710. Consultation 4/10–647

The Chargé in Brazil ( Key ) to the Secretary of State

No. 2872

The Chargé d’Affaires ad interim has the honor to report that the Jornal do Commercio of Rio de Janeiro under date of October 5, 1947, carried an article signed by Hildebrando Accioly regarding the treaty recently signed at the conference held at Petrópolis, Brazil. The article is considered of interest as Accioly was one of the outstanding Brazilian delegates to the conference and holds a high position in the Brazilian Foreign Office. Five copies of the article are enclosed.

In general the article regards most favorably the agreement reached at Petrópolis and the author concludes that although it may contain some faults this is only the natural result of the consensus of nineteen different wills and sovereignties. Two matters were singled out for criticism. The limitation by Article Three of immediate defense measures to those attacks which occur within a definite zone is characterized as illogical, Accioly adding that an act of aggression does not depend on its geographical location for its nature. The other matter wherein he felt the agreement was lacking, was in the restrictions contained in Article Seven relating to the action to be taken when one American state suffered aggression at the hands of another American power. Accioly feels these provisions to be impracticable both by their nature and because of the delay they might involve. He contends that this decision was a backward step from the Act of Chapultepec. The body of the article, aside from these criticisms, consists of a historical review of the Pan-American movement and a close examination of the provisions of the treaty, after which Accioly concludes:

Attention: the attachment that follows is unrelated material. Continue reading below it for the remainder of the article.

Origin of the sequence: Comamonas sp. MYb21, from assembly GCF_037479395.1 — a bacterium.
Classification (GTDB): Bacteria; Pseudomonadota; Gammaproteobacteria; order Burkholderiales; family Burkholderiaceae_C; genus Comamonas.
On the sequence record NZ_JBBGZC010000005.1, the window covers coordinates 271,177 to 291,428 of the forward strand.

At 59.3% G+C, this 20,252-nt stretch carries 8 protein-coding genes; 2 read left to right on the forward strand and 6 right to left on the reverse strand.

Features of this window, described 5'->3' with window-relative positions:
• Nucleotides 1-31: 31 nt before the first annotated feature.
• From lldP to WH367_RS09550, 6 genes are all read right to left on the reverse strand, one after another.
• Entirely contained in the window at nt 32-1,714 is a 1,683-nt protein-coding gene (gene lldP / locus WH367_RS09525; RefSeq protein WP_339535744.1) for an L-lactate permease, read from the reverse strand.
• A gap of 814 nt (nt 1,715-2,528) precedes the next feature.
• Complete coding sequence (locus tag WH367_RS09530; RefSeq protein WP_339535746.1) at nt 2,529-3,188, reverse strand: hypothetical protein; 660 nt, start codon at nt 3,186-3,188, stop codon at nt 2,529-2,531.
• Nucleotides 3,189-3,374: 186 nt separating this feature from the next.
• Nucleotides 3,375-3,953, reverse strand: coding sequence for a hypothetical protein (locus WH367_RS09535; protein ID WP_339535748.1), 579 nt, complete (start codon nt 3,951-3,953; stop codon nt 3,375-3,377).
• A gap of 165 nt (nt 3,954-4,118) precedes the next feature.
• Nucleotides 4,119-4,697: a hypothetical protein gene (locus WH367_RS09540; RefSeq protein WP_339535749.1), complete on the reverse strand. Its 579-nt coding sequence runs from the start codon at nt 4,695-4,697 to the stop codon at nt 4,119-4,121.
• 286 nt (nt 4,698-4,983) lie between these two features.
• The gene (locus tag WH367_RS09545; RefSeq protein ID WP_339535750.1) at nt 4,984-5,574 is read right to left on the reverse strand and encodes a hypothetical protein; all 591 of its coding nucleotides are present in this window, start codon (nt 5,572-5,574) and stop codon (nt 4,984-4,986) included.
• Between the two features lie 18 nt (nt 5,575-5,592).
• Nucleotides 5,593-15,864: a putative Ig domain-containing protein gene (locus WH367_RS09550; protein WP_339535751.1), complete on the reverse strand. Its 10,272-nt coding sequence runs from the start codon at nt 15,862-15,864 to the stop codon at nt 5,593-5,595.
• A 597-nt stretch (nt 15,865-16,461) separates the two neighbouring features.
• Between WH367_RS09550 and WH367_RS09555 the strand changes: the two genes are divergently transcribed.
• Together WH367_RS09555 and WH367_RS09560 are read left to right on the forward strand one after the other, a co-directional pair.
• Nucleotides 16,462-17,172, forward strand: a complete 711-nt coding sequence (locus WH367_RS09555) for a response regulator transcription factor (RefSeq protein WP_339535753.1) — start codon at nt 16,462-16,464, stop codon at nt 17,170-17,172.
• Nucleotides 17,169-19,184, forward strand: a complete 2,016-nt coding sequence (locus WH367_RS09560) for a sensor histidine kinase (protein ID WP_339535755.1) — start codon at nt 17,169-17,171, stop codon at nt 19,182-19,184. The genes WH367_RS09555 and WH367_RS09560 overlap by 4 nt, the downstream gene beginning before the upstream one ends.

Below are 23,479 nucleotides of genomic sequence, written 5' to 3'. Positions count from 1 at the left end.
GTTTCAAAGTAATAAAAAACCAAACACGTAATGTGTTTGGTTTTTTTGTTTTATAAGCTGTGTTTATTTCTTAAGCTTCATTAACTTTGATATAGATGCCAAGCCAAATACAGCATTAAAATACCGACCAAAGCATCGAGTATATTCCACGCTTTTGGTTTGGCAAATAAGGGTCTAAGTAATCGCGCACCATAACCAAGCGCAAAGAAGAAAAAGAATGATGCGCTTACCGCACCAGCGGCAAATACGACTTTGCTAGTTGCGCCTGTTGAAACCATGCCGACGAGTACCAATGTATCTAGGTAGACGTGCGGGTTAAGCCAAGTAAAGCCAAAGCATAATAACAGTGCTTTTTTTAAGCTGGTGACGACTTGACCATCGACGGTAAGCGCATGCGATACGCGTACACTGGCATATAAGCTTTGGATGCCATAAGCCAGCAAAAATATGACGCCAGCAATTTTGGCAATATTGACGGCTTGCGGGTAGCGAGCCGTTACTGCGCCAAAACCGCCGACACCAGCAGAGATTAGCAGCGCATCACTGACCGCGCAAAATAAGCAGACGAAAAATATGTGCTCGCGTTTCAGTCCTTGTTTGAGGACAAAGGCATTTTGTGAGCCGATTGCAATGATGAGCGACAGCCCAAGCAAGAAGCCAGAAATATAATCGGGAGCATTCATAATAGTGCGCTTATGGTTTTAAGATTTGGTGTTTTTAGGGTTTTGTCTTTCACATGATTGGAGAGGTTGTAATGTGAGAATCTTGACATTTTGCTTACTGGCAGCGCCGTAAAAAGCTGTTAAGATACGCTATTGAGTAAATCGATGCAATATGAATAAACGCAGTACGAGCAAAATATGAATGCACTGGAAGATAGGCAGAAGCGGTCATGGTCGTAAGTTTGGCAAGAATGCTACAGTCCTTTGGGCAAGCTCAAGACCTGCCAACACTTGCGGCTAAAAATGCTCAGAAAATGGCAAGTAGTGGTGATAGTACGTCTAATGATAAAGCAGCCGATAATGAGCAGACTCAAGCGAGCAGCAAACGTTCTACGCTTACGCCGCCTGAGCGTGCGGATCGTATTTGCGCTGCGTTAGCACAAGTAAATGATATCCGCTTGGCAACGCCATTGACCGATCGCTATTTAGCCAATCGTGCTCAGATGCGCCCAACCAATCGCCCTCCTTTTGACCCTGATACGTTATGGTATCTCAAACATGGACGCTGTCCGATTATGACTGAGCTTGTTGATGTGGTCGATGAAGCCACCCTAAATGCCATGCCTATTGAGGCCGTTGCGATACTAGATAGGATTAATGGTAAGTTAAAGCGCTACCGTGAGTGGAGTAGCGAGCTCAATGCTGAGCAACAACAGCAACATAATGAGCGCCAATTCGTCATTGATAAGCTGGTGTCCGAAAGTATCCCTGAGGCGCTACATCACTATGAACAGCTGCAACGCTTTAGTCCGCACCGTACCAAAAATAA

“It (the Treaty) constitutes a great step along the road of Pan-American solidarity and represents a document of high importance in [Page 90] international life. … In it are represented principles of elevated political achievement, such as the proscription of war among the contracting parties and the obligation of reciprocal assistance to prevent or repel aggression against any of them. It equally constitutes a great conquest for juridical order, i.e. the abandonment of the doctrine of absolute State sovereignty, such abandonment being verified by the repudiation of the right of veto and the admission that sanctions adopted by a two-thirds majority of the signatory states that have ratified the treaty will be binding on all, reserving only the case of employment of armed force … In our view, not its smallest benefit will be the influence it may exercise on the organization of the United Nations in the sense of making it into a truly efficient instrument for the preservation of peace and justice in the world.”